You see, piracy just brought money to Paizofolks, rather than making them lose it. If the guy wouldn't have had the opportunity to get that pirated .pdf, maybe he would have used the web, but wouldn't have fallen in love with the layout, art, and structure in general, so he would have sticked with online content. Most probably, the word he'd spread would have been "play Pathfinder, it's all free online, you don't even have to pay for it", and so no money for Paizo wallets. Or maybe he wouldn't play Pathfinder at all because he has those old 3.5 books who look much better than that wall of text on the web.

Sorry, but I think now you are making excuses for piracy. I don´t agree with all the copyright laws as they are now, and surely not as the music industry wants to have it. But cobbling together a justification for breaking the laws as they are now, building on a lot of "ifs", does nothing to make the basic fact any better: it is illegal as it stands now.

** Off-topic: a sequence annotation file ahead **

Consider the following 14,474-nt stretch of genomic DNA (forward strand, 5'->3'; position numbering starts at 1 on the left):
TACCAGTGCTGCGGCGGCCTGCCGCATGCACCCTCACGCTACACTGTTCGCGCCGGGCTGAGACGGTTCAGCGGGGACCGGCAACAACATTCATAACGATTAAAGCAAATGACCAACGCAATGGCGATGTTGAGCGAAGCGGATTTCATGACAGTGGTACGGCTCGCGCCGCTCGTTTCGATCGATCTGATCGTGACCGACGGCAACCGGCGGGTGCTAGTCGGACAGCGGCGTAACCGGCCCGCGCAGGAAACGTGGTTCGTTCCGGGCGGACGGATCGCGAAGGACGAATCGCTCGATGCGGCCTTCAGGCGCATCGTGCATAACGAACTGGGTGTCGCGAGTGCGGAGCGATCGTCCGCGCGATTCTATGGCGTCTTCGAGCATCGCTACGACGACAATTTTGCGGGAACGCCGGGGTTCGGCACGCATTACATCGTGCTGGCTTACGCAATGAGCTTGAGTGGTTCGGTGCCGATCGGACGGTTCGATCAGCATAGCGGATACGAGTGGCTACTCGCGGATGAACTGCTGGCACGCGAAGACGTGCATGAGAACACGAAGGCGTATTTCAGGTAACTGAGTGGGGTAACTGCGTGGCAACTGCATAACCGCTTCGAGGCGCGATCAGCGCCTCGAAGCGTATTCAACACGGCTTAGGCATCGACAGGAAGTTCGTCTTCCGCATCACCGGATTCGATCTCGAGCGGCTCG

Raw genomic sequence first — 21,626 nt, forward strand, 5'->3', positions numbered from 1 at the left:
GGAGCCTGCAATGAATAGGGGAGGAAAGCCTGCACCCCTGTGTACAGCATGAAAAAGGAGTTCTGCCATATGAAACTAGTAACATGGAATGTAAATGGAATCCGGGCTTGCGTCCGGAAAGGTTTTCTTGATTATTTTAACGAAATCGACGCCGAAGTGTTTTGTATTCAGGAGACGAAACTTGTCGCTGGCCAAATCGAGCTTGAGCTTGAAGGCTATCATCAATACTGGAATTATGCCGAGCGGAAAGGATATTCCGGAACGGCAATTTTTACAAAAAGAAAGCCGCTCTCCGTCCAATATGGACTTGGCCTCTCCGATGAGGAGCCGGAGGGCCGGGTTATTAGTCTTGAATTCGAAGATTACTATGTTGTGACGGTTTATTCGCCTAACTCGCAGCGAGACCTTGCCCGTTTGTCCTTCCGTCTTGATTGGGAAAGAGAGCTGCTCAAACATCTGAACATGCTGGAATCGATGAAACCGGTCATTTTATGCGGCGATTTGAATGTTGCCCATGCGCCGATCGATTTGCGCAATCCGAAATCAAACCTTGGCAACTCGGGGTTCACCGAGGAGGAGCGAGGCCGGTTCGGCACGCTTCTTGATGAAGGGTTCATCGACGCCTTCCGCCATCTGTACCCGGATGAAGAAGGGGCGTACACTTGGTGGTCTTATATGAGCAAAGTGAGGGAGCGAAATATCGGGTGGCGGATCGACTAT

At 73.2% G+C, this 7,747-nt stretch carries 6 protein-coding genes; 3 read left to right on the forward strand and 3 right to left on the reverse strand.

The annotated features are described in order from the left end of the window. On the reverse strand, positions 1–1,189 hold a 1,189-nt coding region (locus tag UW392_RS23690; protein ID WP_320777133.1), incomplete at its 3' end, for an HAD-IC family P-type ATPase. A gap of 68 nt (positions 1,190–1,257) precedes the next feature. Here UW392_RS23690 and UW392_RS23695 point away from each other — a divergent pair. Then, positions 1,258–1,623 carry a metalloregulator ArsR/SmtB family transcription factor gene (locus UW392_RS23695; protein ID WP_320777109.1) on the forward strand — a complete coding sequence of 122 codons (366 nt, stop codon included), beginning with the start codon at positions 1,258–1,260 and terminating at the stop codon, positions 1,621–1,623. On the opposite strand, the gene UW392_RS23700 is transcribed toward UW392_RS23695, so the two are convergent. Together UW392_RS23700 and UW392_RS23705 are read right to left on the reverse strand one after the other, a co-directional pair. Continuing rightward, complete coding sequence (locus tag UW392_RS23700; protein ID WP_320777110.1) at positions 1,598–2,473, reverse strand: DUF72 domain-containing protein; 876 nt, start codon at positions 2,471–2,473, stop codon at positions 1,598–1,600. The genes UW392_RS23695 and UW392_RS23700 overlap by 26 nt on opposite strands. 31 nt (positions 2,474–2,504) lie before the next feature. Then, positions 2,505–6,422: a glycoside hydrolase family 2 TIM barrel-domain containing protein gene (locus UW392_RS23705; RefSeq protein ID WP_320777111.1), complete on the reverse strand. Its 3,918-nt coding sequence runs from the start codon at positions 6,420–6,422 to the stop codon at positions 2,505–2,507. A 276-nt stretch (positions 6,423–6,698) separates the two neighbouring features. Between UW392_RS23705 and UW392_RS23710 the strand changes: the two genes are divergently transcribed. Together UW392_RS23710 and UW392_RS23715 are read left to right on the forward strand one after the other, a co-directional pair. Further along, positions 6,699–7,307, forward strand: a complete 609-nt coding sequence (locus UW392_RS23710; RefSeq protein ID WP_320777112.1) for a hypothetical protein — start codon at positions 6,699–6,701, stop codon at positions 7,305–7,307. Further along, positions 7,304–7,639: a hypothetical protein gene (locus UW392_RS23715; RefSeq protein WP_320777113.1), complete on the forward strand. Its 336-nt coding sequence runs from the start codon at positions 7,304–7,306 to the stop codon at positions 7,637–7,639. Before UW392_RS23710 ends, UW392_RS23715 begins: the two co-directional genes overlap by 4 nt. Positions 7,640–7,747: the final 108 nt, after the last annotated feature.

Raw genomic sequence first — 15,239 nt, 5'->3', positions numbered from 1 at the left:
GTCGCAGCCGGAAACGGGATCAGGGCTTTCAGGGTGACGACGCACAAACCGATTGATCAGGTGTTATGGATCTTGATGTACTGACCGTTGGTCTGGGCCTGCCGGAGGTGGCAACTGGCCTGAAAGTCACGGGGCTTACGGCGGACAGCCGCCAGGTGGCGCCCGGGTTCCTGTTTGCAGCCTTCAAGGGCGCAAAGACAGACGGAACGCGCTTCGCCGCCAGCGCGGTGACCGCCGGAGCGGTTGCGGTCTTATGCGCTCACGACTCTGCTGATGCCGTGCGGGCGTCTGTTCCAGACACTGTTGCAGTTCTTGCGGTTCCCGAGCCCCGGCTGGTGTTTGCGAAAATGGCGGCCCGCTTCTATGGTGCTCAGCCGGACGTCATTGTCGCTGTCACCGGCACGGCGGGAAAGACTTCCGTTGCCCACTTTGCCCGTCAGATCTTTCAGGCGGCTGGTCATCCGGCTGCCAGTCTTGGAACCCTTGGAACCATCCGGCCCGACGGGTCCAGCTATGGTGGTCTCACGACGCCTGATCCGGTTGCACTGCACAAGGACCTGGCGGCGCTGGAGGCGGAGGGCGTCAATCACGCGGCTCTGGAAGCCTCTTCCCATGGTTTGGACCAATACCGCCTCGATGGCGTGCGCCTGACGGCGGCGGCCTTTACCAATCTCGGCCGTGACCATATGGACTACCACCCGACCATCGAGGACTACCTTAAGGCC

I think I know what is going on with the Mind Flayer thing. Early in 3E, before the OGL was out, certain publishers were told they could temporarily publish things under a 'Gentleman's Agreement', a private document detailing what they could use. I heard about this from Clark Peterson at Necromancer Games.

My guess is that Mind Flayers were permissible in the 'Gentleman's Agreement' text, but where not included as open content under the terms of the OGL.

Think about it: The OGL is the only thing that allows Paizo to exist. Do you think for a minute that Hasbro wouldn't just remove all content from the OGL, if they had the right to do so?

Ken


LOL, ninja'ed by Deinol!


deinol wrote:
Jarreth Ivarin wrote:
hustonj wrote:
kenmckinney wrote:
I was not aware that Mind Flayers were ever open content, nor had I heard that things once made open could be made closed. Are you absolutely certain of this?

Absolutely.

Paradigm Concepts, Inc. had written up a smaller pamphlet product ABOUT the Illithids, paid the author, paid the artists, finished the lay-out and sent it to the printers.